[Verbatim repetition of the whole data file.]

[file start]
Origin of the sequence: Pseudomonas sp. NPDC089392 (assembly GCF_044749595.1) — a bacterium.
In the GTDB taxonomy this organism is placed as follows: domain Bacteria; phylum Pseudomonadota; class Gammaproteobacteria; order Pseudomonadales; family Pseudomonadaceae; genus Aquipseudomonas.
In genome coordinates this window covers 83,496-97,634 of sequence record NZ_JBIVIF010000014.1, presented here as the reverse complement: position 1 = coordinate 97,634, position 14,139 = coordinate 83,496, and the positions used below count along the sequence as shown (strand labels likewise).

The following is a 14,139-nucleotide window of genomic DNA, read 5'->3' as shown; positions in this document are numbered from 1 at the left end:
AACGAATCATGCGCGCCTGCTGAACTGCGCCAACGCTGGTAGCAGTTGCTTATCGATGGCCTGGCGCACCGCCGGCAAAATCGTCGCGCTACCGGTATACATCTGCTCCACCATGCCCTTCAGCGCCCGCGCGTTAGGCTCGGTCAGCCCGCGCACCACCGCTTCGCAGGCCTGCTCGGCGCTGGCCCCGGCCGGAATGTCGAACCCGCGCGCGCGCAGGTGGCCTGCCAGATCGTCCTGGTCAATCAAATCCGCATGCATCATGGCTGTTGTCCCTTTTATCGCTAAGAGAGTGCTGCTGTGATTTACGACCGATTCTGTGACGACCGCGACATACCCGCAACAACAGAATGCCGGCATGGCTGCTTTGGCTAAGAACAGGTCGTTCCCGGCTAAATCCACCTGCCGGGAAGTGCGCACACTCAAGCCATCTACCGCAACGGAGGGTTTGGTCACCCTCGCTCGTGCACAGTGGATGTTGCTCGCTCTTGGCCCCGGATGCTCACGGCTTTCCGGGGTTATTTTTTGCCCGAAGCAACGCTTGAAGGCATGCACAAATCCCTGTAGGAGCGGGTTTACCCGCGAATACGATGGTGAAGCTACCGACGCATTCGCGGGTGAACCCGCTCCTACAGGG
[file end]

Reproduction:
Origin of the sequence: Pseudomonas sp. NPDC089392 (assembly GCF_044749595.1) — a bacterium.
In the GTDB taxonomy this organism is placed as follows: domain Bacteria; phylum Pseudomonadota; class Gammaproteobacteria; order Pseudomonadales; family Pseudomonadaceae; genus Aquipseudomonas.
In genome coordinates this window covers 83,496-97,634 of sequence record NZ_JBIVIF010000014.1, presented here as the reverse complement: position 1 = coordinate 97,634, position 14,139 = coordinate 83,496, and the positions used below count along the sequence as shown (strand labels likewise).

The following is a 14,139-nucleotide window of genomic DNA, read 5'->3' as shown; positions in this document are numbered from 1 at the left end:
AACGAATCATGCGCGCCTGCTGAACTGCGCCAACGCTGGTAGCAGTTGCTTATCGATGGCCTGGCGCACCGCCGGCAAAATCGTCGCGCTACCGGTATACATCTGCTCCACCATGCCCTTCAGCGCCCGCGCGTTAGGCTCGGTCAGCCCGCGCACCACCGCTTCGCAGGCCTGCTCGGCGCTGGCCCCGGCCGGAATGTCGAACCCGCGCGCGCGCAGGTGGCCTGCCAGATCGTCCTGGTCAATCAAATCCGCATGCATCATGGCTGTTGTCCCTTTTATCGCTAAGAGAGTGCTGCTGTGATTTACGACCGATTCTGTGACGACCGCGACATACCCGCAACAACAGAATGCCGGCATGGCTGCTTTGGCTAAGAACAGGTCGTTCCCGGCTAAATCCACCTGCCGGGAAGTGCGCACACTCAAGCCATCTACCGCAACGGAGGGTTTGGTCACCCTCGCTCGTGCACAGTGGATGTTGCTCGCTCTTGGCCCCGGATGCTCACGGCTTTCCGGGGTTATTTTTTGCCCGAAGCAACGCTTGAAGGCATGCACAAATCCCTGTAGGAGCGGGTTTACCCGCGAATACGATGGTGAAGCTACCGACGCATTCGCGGGTGAACCCGCTCCTACAGGG